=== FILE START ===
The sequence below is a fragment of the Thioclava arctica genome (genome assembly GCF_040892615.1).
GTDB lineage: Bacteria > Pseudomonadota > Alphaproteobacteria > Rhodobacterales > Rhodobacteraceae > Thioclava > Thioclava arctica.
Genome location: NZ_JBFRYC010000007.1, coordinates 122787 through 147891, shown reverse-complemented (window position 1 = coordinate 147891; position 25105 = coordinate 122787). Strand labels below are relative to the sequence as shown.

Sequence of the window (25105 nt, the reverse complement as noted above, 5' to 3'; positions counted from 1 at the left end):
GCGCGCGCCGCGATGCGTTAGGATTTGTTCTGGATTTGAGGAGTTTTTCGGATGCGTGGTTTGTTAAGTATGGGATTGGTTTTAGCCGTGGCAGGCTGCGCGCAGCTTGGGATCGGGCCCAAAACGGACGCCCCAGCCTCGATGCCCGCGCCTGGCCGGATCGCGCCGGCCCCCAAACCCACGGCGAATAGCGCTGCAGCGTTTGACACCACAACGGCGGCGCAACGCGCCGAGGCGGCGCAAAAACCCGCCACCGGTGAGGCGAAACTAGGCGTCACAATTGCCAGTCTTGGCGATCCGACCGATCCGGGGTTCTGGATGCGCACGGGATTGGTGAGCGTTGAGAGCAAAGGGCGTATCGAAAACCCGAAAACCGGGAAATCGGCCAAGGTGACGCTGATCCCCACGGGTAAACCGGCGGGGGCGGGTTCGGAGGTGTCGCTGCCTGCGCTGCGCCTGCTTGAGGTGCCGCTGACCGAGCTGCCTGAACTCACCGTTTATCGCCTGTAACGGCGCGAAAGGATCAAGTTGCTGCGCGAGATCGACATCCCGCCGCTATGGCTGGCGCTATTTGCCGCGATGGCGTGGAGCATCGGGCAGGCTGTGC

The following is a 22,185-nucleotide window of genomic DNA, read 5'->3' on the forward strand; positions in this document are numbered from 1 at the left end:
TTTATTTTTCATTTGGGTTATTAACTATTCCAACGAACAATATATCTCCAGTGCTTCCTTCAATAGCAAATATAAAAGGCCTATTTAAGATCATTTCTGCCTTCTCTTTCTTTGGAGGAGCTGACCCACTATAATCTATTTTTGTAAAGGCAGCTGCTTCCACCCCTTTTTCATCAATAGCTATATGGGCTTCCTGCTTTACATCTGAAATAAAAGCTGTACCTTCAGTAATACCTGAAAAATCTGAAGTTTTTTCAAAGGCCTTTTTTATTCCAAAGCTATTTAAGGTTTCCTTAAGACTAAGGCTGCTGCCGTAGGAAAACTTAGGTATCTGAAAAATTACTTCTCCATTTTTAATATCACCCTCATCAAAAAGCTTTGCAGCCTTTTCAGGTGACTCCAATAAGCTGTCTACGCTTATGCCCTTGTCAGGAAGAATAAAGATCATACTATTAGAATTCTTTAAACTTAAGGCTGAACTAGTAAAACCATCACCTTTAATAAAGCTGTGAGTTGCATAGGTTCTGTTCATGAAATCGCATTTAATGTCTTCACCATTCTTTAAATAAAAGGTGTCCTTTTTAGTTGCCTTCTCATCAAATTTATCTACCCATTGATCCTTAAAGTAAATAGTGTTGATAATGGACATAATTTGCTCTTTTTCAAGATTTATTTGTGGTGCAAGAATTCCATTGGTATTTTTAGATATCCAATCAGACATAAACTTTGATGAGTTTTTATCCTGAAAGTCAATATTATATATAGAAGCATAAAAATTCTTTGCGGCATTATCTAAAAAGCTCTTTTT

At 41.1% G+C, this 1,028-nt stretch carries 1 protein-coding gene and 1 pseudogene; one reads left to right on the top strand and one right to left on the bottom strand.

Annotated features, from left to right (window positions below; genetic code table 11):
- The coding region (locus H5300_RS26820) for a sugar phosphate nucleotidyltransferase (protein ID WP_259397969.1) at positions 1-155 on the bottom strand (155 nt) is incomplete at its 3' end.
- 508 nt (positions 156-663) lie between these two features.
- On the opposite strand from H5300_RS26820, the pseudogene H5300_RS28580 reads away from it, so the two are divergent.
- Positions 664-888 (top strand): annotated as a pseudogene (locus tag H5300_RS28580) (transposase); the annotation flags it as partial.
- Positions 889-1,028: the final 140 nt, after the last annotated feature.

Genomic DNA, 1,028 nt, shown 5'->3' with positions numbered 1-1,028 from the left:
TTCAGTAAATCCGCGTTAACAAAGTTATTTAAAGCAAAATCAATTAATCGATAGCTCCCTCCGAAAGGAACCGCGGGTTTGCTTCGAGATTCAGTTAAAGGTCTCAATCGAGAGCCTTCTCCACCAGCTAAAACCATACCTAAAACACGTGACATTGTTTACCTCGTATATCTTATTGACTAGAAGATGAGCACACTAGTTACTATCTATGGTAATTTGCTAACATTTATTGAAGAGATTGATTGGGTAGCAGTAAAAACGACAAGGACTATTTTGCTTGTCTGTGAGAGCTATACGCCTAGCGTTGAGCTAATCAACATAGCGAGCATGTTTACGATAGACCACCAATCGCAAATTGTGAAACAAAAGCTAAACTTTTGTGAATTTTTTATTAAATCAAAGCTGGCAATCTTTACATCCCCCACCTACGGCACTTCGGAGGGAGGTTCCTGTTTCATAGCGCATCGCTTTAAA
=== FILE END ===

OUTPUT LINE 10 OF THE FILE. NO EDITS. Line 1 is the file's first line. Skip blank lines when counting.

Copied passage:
- The coding region (locus H5300_RS26820) for a sugar phosphate nucleotidyltransferase (protein ID WP_259397969.1) at positions 1-155 on the bottom strand (155 nt) is incomplete at its 3' end.